Editorial: A Titanic collision looms; carbon tax on the docket

A Titanic collision looms
Climate change was back in the news this week as an international panel of scientists released a report that found — with 95 percent certainty — that human activity is the cause of most of the temperature increases of recent decades. More importantly, it warns that sea levels could potentially rise by more than three feet by the end of the century if carbon emissions continue to accellerate. Storms, as demonstrated in recent years, are predicted to be more fierce and more frequent.
The report, the fifth of the Intergovernmental Panel on Climate Change since it was founded in 1988, is significant because it puts to rest claims of skeptics that human activity has little bearing on climate change. The group’s summaries, which are published every five or six years, are used by nations around the world as “the definitive assessment of the risks of climate change,” according to a recent report in the New York Times.
Of particular concern is a new estimate that temperatures could increase from a low of 2.7 degrees Fahrenheit to above 5 degrees, with a higher probability of seeing more than a 5-degree increase if carbon dioxide levels double by the end of the century. The study reported that the levels of carbon dioxide in the atmosphere have increased by 41 percent since the Industrial Revolution (start of the 20th century). Scientists said temperatures would likely increase more at the poles, possibly as much as 10 degrees F, leading to widespread melting of land ice and extreme heat waves.
If, on the other hand, countries were successful in limiting the increase of carbon dioxide to the most optimistic levels, increases in the rise of sea levels could be held to as little as 10 inches, just two inches more than was seen in the past century.
That report comes on the heels of earlier reports that found:
• Global temperatures were warmer than at any time in the past 4,000 years.
• The level of carbon dioxide in the atmosphere hit more than 400 parts per million this past May, exceeding the well-known limit of 350 parts per million that is the namesake of 350.org. The 400 parts per million is thought to be higher than at any point in the past 3 million years.
“It means we are quickly losing the possibility of keeping the climate below what people thought were possibly tolerable thresholds,” Ralph Kellings, who runs a monitoring program at the Scripps Institution of Oceanography in San Diego, told the Times in May.
The solution is obvious, but the political will across much of the globe remains weak. The consequences are just as obvious: “If you start turning the Titanic long before you hit the iceberg, you can go clear without even spilling a drink of a passenger on deck,” Richard B. Alley, a climate scientist at Pennsylvania State University, told Times reporter Justin Gillis. “If you wait until you’re really close, spilling a lot of drinks is the best you can hope for.”
To combat the worst of these climate change scenarios, Sen. Bernie Sanders, I-Vermont, and Sen. Barbara Boxer, D-California, have recently introduced legislation that would establish a carbon tax and invest in energy efficiency and clean energy technologies. Specifically, the legislation would:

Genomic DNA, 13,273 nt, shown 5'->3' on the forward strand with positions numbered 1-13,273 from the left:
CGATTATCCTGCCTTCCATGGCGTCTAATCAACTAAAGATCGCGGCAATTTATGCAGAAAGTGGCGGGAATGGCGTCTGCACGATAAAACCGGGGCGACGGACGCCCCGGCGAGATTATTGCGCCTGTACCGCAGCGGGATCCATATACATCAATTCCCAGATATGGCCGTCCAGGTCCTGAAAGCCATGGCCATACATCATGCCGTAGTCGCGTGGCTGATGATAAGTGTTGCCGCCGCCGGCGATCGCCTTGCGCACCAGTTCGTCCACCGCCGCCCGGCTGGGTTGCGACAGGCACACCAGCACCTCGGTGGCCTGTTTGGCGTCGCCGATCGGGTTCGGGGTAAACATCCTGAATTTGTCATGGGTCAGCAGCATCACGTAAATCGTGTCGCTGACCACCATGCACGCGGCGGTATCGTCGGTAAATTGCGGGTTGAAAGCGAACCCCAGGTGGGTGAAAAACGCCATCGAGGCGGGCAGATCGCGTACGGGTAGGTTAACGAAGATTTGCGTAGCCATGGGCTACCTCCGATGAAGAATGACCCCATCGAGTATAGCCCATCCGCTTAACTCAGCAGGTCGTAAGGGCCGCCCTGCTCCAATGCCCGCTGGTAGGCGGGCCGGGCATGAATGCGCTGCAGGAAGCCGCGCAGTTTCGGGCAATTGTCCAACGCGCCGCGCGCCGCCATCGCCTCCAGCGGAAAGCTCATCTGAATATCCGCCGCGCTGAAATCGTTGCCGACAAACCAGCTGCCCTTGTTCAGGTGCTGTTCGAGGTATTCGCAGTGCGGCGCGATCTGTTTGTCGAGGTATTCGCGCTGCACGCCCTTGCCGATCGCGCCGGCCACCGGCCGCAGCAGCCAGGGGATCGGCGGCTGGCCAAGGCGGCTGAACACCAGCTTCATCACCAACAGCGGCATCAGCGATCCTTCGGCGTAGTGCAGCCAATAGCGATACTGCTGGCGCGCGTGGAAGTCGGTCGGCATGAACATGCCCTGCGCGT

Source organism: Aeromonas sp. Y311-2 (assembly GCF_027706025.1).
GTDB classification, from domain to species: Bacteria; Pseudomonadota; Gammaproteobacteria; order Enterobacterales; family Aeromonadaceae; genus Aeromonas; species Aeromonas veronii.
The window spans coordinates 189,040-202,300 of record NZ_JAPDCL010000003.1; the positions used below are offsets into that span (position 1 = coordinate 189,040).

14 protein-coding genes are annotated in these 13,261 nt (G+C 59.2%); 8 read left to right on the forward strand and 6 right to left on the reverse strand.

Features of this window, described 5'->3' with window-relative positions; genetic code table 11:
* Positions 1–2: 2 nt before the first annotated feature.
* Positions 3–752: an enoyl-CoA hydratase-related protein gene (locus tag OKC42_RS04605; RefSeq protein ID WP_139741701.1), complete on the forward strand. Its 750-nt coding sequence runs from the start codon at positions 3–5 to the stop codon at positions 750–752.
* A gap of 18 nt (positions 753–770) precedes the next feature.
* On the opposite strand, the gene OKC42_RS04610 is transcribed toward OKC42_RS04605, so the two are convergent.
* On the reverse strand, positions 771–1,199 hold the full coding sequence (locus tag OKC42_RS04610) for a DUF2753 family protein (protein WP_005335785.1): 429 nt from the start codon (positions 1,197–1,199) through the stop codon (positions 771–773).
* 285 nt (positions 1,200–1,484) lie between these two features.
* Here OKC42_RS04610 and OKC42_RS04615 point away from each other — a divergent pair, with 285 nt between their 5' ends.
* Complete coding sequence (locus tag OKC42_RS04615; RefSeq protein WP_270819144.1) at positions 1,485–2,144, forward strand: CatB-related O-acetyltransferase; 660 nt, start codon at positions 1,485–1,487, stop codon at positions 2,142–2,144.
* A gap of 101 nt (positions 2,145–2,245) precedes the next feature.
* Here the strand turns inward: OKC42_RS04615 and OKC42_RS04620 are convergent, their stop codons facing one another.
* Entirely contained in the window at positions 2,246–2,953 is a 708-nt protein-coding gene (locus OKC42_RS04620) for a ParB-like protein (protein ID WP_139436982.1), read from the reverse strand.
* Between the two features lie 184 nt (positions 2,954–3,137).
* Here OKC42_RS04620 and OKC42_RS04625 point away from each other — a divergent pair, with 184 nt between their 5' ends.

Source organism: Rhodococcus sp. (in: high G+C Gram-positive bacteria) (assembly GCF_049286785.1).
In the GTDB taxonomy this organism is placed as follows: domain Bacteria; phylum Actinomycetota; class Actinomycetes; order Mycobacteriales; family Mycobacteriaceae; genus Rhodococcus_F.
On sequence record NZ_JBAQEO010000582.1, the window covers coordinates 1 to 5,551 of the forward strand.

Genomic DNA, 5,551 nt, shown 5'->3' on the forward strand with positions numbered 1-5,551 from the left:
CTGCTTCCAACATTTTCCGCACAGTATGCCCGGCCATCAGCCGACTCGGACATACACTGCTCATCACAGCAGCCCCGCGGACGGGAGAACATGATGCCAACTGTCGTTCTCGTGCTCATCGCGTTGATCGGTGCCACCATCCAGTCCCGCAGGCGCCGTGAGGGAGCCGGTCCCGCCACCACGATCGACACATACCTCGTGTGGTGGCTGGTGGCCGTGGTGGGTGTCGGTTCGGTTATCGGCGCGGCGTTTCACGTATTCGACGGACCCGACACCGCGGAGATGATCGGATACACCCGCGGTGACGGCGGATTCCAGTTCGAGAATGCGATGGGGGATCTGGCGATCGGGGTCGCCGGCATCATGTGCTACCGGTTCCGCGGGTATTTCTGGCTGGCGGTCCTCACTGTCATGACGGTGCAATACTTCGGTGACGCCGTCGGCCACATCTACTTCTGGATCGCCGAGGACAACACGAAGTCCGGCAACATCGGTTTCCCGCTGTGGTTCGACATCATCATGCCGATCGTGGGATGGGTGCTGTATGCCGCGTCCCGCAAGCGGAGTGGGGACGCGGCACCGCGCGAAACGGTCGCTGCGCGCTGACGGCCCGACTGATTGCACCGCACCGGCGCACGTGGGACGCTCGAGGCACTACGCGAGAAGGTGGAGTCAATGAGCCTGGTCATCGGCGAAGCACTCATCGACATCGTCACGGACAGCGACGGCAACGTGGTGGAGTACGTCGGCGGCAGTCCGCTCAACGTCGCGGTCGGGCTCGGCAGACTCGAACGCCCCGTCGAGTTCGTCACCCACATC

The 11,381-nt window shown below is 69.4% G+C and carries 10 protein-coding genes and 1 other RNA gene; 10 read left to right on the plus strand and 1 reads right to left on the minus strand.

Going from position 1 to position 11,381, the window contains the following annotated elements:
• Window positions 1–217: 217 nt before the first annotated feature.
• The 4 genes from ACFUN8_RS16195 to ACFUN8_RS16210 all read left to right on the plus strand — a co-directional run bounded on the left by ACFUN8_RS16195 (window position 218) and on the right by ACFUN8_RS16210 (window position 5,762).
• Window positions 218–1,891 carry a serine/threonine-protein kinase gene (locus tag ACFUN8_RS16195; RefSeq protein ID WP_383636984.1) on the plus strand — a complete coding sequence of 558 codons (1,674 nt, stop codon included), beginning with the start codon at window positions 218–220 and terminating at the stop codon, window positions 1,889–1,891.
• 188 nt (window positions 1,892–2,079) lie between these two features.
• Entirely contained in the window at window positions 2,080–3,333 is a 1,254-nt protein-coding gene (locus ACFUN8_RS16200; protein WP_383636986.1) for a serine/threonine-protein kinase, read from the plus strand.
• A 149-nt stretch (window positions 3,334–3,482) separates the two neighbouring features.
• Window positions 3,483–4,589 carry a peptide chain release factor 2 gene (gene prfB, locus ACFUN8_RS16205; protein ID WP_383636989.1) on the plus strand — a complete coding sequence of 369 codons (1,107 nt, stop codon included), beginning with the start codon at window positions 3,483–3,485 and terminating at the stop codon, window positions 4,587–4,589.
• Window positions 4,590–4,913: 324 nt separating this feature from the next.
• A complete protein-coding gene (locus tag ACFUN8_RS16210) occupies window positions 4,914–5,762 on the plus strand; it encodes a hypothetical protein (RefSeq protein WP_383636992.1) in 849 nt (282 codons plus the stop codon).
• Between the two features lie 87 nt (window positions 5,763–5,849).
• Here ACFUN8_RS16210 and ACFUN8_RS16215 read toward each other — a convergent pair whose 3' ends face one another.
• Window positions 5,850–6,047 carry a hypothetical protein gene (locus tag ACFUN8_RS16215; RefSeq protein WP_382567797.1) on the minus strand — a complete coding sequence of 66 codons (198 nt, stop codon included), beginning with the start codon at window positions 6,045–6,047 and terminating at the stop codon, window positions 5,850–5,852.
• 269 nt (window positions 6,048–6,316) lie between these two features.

• Establish a tax of $20 per ton on carbon or methane equivalent, rising 5.6 percent a year over a 10-year period. The tax, called a fee, would be applied upstream, or at the coal mine, the oil refinery, the natural gas processing point, or the point of importation and would apply to 2,869 of the largest fossil fuel polluters, Sanders’ office says, covering about 85 percent of U.S. greenhouse gas emissions.
• Generate $1.2 trillion over the next decade and reduce greenhouse gas emissions by about 20 percent from 2005 levels, according to estimates by the Congressional Budget Office.
• Ensure the disclosure of chemicals used in the fracking process for natural gas.
• Use the taxes earned for weatherizing 1 million homes per year; tripling the budget for renewable energy research and development; creating a sustainable technologies finance program that would leverage $500 billion for investments in renwable energy, advanced transportation projects and energy efficiency programs.
• Ensure all countries face a similar tax so the playing field is level for all producers competing in the U.S. market.
• Use some of the taxes to reduce the national debt by $300 billion over 10 years.
The bill would also use three-fifths of the carbon taxes raised to fund a rebate program modeled after Alaska’s oil dividend to provide a monthly rebate to every legal U.S. resident. Sanders says the mechanism is the most “progressive way to ensure that if fossil fuel companies jack up prices, consumers and families can offset cost increases on fuel and electricity.”
The legislation may overreach, but it launches the conversation where it should be launched: a punitive tax on the human behavior that is pushing the world’s environment toward calamity. Pleading for voluntary reductions isn’t working.
— Angelo S. Lynn

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